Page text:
Angola is determined to enhance democracy, President João Lourenço told the European Parliament last week. His comments came shortly after the International Monetary Fund commended his administration for initiating reforms geared away from kleptocratic rule and towards growth that benefits all its people.
But some observers remain skeptical of the new regime’s commitment to reform.
“Lourenco made a big show of firing the family members of former President Jose Eduardo dos Santos from senior positions — but, say critics, all this achieves is to change who benefits from corruption, rather than tackling the corruption itself,” according to one account.
Yet the acquittal of investigative journalists Mariano Bras and Rafael Marques (above) on accusations of insulting the state represents a glimmer of hope for press freedom abroad, says the Washington Post.
When I first visited Angola more than 20 years ago, it struck me as one of the most repressive countries I had ever encountered in Africa, notes Dave Peterson, the Senior Director of the National Endowment for Democracy’s Africa Program.
The power of the ruling MPLA seemed unassailable, the opposition seemed broken, and the independent press and civil society seemed weak and aimless. Although UNITA had some representation in the government, fighting was still going on, which would culminate in the killing of Jonas Savimbi in 2002 and the subsequent further consolidation of the regime. Since then, not a lot of progress has been apparent, and the increasingly rapacious and repressive tendencies of the government had seemed insurmountable, he told a recent NED forum:
Shortly after that first visit I met Rafael, who was then working for the Open Society Institute in Southern Africa. He was a fierce critic of the government, and full of ideas. Some years later he was able to come to the Endowment as a Reagan-Fascell fellow for a brief respite from the pressure he was under back home, and since then we have been proud to support his work on Maka Angola, certainly one of the most prominent websites tackling human rights abuses and corruption in Africa, if not the world. With the recent changes in the government of Angola, the advent of Joao Lorenco and the fall of the Dos Santos ruling family, some degree of hope has returned, at least to international policy circles, if not in Angola as well.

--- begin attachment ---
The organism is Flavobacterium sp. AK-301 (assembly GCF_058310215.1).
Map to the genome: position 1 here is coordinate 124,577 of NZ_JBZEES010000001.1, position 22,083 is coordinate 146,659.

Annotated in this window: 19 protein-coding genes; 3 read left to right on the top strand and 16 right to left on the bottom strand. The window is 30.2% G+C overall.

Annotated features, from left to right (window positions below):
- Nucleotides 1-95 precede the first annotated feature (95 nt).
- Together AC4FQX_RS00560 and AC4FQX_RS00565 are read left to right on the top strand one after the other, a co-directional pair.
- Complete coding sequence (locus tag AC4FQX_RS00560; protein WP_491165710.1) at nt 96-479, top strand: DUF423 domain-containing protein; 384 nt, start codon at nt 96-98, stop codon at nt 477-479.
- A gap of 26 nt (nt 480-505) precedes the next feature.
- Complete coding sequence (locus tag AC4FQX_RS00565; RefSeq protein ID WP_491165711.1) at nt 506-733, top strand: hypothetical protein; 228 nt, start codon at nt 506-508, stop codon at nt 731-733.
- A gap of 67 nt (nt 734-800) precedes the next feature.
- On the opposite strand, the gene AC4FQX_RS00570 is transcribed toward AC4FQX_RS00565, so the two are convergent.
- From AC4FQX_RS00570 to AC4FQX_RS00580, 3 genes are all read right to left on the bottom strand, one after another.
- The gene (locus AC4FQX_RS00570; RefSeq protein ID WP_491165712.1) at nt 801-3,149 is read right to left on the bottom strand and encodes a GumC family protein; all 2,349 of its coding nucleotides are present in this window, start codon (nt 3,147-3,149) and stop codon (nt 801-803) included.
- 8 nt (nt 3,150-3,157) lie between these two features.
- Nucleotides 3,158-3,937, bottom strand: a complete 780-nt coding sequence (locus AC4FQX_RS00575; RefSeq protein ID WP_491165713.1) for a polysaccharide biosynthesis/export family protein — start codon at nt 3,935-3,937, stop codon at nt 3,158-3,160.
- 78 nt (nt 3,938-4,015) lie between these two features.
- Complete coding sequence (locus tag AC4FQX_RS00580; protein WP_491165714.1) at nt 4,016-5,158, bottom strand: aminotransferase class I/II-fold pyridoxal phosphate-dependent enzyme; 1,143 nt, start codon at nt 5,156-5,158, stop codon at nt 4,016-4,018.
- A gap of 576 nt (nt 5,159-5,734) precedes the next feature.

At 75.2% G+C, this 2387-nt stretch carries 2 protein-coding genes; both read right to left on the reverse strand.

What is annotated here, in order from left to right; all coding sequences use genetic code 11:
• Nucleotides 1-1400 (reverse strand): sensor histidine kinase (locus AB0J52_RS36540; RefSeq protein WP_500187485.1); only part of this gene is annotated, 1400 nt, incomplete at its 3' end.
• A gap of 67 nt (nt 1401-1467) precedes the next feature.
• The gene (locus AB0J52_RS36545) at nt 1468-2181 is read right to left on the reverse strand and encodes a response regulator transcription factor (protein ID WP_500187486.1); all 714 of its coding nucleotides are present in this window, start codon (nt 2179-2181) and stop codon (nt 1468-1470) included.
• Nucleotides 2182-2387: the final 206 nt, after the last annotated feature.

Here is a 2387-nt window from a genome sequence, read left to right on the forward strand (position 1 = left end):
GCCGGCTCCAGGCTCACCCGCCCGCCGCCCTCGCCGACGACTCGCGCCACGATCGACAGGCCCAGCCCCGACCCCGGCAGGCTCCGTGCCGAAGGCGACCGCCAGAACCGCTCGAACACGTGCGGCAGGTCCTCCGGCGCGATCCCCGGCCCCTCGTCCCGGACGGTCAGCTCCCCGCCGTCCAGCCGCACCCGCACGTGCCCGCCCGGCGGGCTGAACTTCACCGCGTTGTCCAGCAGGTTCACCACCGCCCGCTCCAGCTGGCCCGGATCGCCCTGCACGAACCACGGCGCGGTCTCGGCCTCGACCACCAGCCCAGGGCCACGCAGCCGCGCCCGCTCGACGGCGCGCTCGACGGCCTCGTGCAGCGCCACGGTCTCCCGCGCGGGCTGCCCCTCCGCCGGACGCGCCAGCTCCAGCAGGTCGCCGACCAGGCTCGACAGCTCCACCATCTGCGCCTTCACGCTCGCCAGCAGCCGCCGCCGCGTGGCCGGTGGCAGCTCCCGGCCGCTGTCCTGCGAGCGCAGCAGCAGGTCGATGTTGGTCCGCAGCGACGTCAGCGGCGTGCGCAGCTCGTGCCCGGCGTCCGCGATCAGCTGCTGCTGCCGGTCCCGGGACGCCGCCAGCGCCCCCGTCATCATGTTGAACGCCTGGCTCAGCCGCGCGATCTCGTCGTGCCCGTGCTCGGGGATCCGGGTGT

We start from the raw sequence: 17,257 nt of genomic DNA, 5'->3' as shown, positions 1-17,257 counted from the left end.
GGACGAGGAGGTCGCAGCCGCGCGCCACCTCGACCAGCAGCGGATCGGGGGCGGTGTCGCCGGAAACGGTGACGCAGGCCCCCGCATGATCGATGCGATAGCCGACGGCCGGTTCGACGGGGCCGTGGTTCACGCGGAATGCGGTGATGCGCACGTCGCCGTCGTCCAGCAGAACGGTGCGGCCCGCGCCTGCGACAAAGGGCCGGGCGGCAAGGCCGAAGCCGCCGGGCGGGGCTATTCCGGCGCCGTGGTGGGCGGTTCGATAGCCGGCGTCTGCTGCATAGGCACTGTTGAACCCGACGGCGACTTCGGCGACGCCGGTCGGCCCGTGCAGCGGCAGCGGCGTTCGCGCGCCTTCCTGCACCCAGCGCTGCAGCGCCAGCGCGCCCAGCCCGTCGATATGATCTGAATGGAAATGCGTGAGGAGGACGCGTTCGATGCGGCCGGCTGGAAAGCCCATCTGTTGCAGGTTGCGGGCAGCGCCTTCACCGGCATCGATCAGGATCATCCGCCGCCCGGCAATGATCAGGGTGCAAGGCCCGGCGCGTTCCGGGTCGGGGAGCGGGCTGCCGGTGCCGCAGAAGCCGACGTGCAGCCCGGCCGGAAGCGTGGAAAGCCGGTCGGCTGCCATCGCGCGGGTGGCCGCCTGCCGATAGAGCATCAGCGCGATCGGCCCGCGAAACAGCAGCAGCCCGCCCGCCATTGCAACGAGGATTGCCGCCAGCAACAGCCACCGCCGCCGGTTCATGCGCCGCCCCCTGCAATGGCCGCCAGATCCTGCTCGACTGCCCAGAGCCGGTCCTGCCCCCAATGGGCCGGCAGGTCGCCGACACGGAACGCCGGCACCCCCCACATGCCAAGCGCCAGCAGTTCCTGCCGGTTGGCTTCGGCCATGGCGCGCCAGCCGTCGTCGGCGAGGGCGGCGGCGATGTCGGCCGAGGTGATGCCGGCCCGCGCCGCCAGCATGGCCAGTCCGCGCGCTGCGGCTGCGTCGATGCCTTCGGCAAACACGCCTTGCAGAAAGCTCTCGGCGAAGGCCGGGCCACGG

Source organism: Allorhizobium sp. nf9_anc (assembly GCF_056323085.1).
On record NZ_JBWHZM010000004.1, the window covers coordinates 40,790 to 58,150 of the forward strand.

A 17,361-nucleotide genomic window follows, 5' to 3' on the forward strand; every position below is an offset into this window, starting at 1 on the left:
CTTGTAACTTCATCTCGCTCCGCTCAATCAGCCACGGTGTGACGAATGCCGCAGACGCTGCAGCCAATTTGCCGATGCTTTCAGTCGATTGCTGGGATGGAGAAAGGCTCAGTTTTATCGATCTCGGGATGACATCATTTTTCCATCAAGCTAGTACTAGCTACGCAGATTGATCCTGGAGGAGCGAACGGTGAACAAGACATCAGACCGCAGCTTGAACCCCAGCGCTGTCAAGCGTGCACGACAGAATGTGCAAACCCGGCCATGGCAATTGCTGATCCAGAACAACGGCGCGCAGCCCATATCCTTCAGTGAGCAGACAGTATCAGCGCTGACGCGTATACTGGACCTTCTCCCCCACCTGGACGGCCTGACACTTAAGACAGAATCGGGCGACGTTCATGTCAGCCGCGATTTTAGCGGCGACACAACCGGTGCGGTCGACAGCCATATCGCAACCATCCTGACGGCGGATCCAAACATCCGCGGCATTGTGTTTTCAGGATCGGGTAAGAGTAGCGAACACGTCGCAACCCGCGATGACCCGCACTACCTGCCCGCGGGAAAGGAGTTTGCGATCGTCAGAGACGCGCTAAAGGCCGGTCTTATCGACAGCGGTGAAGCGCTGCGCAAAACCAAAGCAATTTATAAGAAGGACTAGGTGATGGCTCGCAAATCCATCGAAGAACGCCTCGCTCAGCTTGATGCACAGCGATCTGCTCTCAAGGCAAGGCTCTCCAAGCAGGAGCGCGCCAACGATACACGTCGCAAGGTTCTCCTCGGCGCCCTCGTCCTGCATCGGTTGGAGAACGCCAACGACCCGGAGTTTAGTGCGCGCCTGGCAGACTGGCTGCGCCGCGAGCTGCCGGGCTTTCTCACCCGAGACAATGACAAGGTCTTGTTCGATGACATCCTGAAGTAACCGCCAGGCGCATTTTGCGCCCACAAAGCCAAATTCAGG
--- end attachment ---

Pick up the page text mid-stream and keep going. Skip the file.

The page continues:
So this morning, what I would like to focus on is not so much the repression and corruption that remains, which Rafael does such a good job of documenting and exposing. Nor would I dare make any projections about the future trajectory of the government and the prospects for democratic reform in Angola. Instead, I would like to reflect on what the implications of Rafael’s work are for the international democratic movement in general, including the lessons and challenges going forward.
My first observation is that despite all the repression, communist ideology, and single-party state aspirations that may once have existed, and despite the continuing democratic façade that must describe the current dispensation, we must take great comfort in the simple fact that Rafael is here with us today. And not just that he is alive and well, but that he is still working in Angola, fighting the corruption, fighting the human rights abuses, fighting for justice and democracy. These dissident voices, often very lonely, but often very courageous, will always manage to preserve some hope, some vision for an alternative that is free and democratic. It is very much in keeping with the Endowment’s mandate, not so much simply funding projects around the world, but in supporting brave individuals and their efforts to make the world more free. As long as these voices can be heard, as long as there is a flame still burning, then there is hope, because it can spread. Indeed, Rafael is no longer alone, he was never alone. New voices are following his example. Young rappers, bloggers, activists of all kinds are standing up and joining the fray, carving out more political space, demanding change. These voices must be nurtured and amplified.